Steve Jones

Still packing heat

in Culture by

Ex-Sex Pistol brings his band for a dose of Prague culture

A plaque now marks the spot at St. Martin’s School of Art in London where, Nov. 6, 1975, four sour-faced reprobates calling themselves The Sex Pistols made their live debut. Deliberately unrehearsed and reportedly delivering a cacophonous racket of a set, the band was booted off the stage after only three songs.

Did it matter? Hell, no! The Sex Pistols were always designed to put controversy before musical competency.

Three decades on, as the anniversary of the band’s only true album, Never Mind the Bollocks, rapidly approaches, the only Pistol still packing live ammunition is original bass guitarist Glen Matlock, who’s bringing his band The Philistines to Prague.

Contrary to popular myth, Matlock was not kicked out of the Pistols in favor of Sid Vicious for liking The Beatles. Things turned sour when their sly fox of a manager, Malcolm McClaren, decided to throw Johnny Rotten into the mix. Rotten hated everyone, including himself, but was mostly jealous of Matlock’s art-school background. With Rotten dragging in his pal Sid Vicious in Matlock’s place, McClaren’s ploy to whip up a new culture of hate and violence that would rip apart the social fabric of the nation finally fell into place.

“Sid was a lovable idiot with a nice haircut,” says Matlock, “but he wasn’t a bass guitarist, more a singer. And that changed the balance of the band, because he ended up stealing a lot of Johnny’s thunder.”

With Rotten barking out lines like “I am an Antichrist” and declaring that the Queen “ain’t no human being,” Never Mind the Bollocks went on to form the very template of punk rock.

Meanwhile, despite the fact that he wrote some of the best tunes on Never Mind the Bollocks, as well as both the music and lyrics to “Pretty Vacant,” Matlock’s talents were largely ignored. He left by way of the back door, and his career seemed destined to slide into deep obscurity.

Is he at all bitter? Of course not.

“Malcolm McClaren is a nasty piece of work, and I don’t know anyone who has worked with him who hasn’t had a bad experience,” Matlock says. As for Rotten? “He was a spiteful old queen, in a Kenneth Williams kind of way. As soon as he got his face in the papers, he changed.”

It’s been a career of mixed fortunes ever since. In 1978, Matlock formed pop punk outfit The Rich Kids with Midge Ure (later of Ultravox fame), but they split up after just one album, Ghosts of Princes in Towers. Rock sojourns with the likes of Iggy Pop, The London Cowboys and Johnny Thunders followed. But it wasn’t until the 1996 release of his debut solo album, Who Does He Think He Is When He’s at Home? that Matlock came into his own.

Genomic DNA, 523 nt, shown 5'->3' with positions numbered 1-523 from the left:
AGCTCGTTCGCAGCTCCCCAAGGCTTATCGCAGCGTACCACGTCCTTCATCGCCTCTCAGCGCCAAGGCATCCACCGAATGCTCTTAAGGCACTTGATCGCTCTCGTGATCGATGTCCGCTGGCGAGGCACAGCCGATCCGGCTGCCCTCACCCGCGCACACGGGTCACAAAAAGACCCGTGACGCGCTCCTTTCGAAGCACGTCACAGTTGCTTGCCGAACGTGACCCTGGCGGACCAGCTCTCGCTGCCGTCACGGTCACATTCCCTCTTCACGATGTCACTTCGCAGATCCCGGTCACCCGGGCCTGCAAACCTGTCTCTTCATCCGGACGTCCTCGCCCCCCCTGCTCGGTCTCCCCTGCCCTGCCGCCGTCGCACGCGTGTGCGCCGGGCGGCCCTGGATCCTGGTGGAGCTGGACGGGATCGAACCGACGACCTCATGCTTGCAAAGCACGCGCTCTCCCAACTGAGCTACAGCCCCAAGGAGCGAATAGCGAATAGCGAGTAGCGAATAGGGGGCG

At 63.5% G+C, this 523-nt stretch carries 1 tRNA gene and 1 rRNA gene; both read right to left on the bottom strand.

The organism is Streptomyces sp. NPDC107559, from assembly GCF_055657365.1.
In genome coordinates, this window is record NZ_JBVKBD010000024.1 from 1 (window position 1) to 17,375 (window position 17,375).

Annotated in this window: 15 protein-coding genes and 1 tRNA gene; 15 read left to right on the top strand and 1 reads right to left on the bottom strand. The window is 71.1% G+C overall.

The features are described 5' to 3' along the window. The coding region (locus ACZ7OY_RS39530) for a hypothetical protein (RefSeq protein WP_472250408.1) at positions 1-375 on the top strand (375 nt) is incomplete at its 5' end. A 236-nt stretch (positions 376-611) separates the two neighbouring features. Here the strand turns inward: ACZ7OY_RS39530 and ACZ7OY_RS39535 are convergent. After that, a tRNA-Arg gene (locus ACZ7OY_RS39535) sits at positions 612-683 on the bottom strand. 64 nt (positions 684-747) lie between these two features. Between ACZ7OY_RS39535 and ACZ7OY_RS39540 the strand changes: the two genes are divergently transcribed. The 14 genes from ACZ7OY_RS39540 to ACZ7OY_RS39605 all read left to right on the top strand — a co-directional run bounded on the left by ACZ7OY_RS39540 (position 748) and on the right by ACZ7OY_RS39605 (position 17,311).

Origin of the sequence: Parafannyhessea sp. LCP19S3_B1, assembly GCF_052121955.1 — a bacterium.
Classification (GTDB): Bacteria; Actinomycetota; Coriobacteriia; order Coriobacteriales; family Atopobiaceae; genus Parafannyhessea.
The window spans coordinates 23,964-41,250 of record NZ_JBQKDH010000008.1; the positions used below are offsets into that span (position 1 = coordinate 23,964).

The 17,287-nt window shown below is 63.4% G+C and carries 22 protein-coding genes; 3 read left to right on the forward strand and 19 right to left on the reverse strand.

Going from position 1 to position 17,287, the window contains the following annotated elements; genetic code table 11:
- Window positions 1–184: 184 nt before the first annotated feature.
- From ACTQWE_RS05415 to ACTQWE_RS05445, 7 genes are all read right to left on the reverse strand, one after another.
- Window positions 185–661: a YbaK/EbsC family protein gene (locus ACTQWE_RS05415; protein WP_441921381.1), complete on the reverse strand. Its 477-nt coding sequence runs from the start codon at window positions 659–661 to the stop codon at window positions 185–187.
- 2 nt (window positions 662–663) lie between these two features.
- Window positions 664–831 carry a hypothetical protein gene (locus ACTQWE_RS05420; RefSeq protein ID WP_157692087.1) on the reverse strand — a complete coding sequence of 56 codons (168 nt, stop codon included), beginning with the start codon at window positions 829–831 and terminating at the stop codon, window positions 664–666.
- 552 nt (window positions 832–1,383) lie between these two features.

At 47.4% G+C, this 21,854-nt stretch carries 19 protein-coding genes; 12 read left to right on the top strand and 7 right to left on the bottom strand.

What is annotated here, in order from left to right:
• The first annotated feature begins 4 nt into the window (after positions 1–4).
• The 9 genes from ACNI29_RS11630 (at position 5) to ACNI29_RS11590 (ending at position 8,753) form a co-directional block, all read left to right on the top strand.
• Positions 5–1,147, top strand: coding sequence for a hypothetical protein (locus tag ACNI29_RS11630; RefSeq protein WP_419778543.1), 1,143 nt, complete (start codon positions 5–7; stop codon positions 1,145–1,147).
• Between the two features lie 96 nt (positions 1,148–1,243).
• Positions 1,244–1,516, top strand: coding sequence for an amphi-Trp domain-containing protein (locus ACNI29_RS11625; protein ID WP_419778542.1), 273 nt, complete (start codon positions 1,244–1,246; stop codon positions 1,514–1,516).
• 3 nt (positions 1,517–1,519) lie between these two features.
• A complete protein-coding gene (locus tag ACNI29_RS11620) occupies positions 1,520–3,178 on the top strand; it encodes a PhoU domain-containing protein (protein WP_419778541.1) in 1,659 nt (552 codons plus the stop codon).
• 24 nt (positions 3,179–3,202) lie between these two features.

The timing couldn’t have been worse, though. The Sex Pistols had just announced that they were going to re-form for “The Filthy Lucre Tour” and wanted Matlock on bass. Consequently, the album sank without a trace.

The Pistols re-formed again in 2002 and 2003, with Matlock spending his time in between trying out other projects, like Dead Men Walking, a supergroup of rock has-beens that included Mike Peters of The Alarm, Kirk Brandon of Spear Of Destiny and Pete Wylie of The Mighty Wah!

Matlock was in Prague 10 years ago as a member of The Sex Pistols, and in some ways not much has changed. “I’m still singing about gross ineptitude, stupidity and the state of the world — pretty much the same things as with The Sex Pistols,” he says.

The Philistines are a tight live unit with two excellent high-powered rock ‘n’ roll albums already to their credit. The lineup includes rockers Ray McVeigh on guitar and Chris Musto on drums. (Musto was in the post-Pistols outfit The Professionals with Steve Jones.)

“We haven’t been gigging that much because we’ve been busy recording a new album,” says Matlock. “But we’re coming to Prague because of the culture. We’ll be doing stuff from all my albums and a few Sex Pistols songs as well. They all kind of slot together pretty good, because I’m the bloke who wrote them.”

Could Matlock be blowing his own trumpet? If so, it’s about time.

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